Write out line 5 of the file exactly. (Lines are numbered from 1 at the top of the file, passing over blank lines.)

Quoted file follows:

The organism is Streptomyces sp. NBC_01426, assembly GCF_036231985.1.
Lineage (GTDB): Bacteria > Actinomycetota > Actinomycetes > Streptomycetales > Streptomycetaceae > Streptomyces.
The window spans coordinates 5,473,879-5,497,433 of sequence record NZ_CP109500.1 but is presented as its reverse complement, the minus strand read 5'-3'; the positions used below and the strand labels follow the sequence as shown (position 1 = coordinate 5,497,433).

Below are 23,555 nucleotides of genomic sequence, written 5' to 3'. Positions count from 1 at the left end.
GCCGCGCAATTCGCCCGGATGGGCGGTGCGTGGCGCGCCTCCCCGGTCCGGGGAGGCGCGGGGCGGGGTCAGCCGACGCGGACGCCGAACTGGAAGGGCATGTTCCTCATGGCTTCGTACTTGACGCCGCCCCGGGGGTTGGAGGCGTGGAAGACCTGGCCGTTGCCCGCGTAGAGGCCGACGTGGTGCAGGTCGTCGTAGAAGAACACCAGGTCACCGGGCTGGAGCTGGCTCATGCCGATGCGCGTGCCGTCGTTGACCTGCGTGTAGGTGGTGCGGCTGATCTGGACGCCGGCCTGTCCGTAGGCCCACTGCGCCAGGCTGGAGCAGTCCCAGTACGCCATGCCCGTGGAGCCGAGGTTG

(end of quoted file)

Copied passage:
GCCGCGCAATTCGCCCGGATGGGCGGTGCGTGGCGCGCCTCCCCGGTCCGGGGAGGCGCGGGGCGGGGTCAGCCGACGCGGACGCCGAACTGGAAGGGCATGTTCCTCATGGCTTCGTACTTGACGCCGCCCCGGGGGTTGGAGGCGTGGAAGACCTGGCCGTTGCCCGCGTAGAGGCCGACGTGGTGCAGGTCGTCGTAGAAGAACACCAGGTCACCGGGCTGGAGCTGGCTCATGCCGATGCGCGTGCCGTCGTTGACCTGCGTGTAGGTGGTGCGGCTGATCTGGACGCCGGCCTGTCCGTAGGCCCACTGCGCCAGGCTGGAGCAGTCCCAGTACGCCATGCCCGTGGAGCCGAGGTTG